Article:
“Troilus and Cressida” by William Shakespeare
August 9, 2012 Leave a comment
at the Swan Theatre, Wednesday 8th August 2012
My main issue with the World Shakespeare Festival, as I have bemoaned many times on this very blog, is that collaboration has never really been forthcoming; the Shipwreck Trilogy simply used British actors and put them in a foreign setting, whilst Romeo and Juliet in Baghdad was little more than an international company being housed by the RSC. At last, however, we get a glimpse of what true collaboration should look like, as America’s The Wooster Group and Britain’s Royal Shakespeare Company collaborate on Troilus and Cressida, creating a tribal, zany, intelligent and mind-boggling production which makes the mind race.
The Americans and the Brits worked on their aspects of the production separately before working on the finished product, so keeping in line with this separatist approach, it seems best to look at each ‘tribe’ in turn.
Under the direction of Elizabeth LeCompte, the Trojans are recast as Native Americans, living a happily sheltered lifestyle surrounded by totems which hold television screens which play clips from films. I only wish that I knew what these movies were, for the actors mimic the gestures of the on-screen characters, and I’m sure the choice of scenes is pertinent; what this creates is a sense of performance and a Zizekian struggle with what is “real” in this world. The pulsing, disorienting music for these sections, created by Bruce Odland, strikes a note of discordancy as this world is torn asunder by the violent Greeks. The intertextuality created by the use of screens is heightened by the fact their tribal costume consists of wearable Trojan statues. Though the performances are a little stilted, they force us out of a reverie caused by overly-structured verse speaking and ensures we listen to the language anew.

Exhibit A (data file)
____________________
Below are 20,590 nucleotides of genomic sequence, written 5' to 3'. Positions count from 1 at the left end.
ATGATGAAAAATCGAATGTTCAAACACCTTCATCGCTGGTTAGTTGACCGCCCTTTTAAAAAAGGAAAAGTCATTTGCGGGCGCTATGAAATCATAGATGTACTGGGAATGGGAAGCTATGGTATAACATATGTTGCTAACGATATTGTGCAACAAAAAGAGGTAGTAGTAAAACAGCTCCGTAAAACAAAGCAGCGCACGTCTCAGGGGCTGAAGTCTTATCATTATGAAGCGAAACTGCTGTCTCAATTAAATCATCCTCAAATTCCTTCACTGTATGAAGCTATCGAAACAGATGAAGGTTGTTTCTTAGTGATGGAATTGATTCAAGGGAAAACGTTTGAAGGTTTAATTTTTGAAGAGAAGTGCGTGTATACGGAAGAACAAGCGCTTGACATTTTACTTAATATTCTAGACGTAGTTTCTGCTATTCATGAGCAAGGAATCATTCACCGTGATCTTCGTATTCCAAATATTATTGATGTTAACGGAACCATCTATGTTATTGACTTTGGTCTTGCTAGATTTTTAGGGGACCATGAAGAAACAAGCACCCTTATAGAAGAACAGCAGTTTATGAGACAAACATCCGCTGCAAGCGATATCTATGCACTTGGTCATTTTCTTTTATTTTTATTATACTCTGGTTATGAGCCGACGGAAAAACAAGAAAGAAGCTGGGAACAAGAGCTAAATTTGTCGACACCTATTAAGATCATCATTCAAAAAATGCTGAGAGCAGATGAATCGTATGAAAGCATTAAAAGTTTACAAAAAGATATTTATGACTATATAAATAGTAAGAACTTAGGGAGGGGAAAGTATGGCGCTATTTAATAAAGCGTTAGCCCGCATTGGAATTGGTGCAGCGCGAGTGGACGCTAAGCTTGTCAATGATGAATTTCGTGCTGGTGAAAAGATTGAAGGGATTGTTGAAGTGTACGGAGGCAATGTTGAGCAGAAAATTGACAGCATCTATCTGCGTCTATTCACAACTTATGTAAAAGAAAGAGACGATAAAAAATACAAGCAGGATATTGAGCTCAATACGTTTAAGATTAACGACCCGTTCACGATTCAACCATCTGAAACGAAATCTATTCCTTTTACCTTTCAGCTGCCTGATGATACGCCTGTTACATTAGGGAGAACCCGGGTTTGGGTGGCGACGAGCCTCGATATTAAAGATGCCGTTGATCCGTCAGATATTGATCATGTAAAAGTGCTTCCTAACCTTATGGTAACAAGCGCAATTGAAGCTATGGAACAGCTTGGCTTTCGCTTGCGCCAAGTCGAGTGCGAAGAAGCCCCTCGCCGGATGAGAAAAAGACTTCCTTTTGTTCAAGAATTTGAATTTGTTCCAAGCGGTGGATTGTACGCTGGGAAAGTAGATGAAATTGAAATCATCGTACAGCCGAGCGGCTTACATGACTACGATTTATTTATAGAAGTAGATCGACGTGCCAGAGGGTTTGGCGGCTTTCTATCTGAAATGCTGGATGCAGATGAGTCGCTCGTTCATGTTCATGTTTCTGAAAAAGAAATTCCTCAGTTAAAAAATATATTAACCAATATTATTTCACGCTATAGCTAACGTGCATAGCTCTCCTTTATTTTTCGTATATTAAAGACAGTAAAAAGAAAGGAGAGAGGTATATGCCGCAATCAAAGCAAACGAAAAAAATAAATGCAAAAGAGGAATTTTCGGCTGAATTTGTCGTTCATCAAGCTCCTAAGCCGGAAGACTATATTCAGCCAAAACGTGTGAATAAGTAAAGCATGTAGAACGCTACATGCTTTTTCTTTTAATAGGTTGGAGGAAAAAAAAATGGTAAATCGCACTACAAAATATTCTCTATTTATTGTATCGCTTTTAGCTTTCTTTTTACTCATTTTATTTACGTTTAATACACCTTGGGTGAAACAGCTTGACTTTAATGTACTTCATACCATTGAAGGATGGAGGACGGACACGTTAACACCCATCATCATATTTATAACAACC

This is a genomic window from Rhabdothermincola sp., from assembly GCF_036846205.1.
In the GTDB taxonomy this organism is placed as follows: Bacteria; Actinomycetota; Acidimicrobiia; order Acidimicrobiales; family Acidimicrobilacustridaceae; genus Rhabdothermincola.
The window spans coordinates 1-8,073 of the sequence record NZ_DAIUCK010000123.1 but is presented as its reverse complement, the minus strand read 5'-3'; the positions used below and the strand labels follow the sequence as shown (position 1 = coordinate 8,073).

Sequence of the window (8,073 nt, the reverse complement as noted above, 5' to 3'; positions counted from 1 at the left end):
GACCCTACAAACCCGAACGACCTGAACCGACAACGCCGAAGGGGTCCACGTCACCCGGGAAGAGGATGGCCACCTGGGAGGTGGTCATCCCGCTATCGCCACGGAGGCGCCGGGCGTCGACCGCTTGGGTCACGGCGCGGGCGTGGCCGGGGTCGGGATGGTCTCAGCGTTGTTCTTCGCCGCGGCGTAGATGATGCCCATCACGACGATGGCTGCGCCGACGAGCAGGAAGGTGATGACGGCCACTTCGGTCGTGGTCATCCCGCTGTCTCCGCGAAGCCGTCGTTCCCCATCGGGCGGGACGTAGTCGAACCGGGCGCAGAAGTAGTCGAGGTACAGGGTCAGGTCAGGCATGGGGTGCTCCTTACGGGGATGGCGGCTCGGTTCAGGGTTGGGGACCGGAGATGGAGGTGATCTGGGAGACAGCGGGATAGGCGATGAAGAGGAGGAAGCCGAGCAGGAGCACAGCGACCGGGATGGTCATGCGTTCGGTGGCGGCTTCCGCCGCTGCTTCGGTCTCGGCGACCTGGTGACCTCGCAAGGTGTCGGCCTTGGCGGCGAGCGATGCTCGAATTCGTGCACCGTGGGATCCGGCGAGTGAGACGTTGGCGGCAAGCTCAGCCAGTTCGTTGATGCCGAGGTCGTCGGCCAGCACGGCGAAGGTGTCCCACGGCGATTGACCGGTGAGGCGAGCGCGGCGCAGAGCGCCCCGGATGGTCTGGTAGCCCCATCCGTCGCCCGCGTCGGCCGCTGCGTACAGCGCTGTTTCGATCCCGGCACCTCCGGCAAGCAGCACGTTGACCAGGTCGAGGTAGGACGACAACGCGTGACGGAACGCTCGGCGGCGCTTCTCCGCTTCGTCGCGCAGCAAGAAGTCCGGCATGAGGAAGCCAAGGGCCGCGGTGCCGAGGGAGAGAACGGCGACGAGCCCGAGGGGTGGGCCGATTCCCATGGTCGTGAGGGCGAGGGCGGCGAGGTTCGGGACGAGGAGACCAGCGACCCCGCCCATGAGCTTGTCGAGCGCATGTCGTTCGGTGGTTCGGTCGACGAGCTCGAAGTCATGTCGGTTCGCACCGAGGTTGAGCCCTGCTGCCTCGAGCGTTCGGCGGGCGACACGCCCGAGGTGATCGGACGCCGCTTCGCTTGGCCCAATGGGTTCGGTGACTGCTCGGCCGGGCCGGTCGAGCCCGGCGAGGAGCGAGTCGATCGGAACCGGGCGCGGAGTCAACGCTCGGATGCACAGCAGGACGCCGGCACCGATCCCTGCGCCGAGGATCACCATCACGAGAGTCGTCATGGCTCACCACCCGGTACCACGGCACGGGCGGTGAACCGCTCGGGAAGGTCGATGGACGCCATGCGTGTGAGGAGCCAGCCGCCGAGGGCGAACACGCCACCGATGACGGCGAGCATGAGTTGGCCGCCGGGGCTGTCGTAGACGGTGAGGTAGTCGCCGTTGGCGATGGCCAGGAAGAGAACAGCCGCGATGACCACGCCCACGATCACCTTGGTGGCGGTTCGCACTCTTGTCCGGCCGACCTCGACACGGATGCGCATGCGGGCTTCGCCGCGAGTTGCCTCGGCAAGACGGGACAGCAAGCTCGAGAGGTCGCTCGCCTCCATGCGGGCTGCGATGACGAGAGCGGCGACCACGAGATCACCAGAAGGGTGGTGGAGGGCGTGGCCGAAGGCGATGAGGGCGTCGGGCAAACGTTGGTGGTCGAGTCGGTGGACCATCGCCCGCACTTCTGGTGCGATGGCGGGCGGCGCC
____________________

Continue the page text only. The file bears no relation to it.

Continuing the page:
This is most evident in Scott Shepard and Marin Ireland’s Troilus and Cressida. Both have amplified voices and a crisp delivery, filling in the lack of emotion with an intelligent examination of the lines. Shepard (hard not to love post-Gatz) eclipses Ireland due to the strength of his characterisation and the plainness of Cressida here. This production is not about lovers, however; it is about fighters.
The British sections, directed by Mark Ravenhill, are a little easier to come to terms with, though this is surely due to their comparative traditionalism (which says more about us as an audience than the play). The Greeks are here modern soldiers, which creates an overall sense of colonialism as the (impressive) battle scenes emerge at the play’s climax. The screens here show a frequency line reflecting the tones spoken, which pits the RSC’s language-based approach against the Wooster Group’s image-based one (though this may be overthinking things somewhat – this production does that to you). More attention has been paid here to performance; Zubin Varla’s wheelchair-bound Thersites is searingly witty and Danny Webb’s Agamemnon commands attention. Scott Handy’s Ulysses is the closest we come to a traditional performance in this production, and pulls some loose strands together.
What this creates is an overwhelming sense of this production as a postmodern cross-cultural take on the play. It’s not an easy watch; the fact we have two entirely different companies means we have to adjust to the feel of each, meaning much is lost at the beginning of each scene as we make that shift. I also question to what extent this is collaboration seeing as the two ‘tribes’ have worked on their pieces separately and a cohesive whole is never realised (though this is, clearly, the point). With many people, this production won’t go down well due to the fact you can’t simply sit back and take it in. Nevertheless, if you pay attention and untangle the web, it’s difficult not to stop playing over this production in your head for a long time afterwards.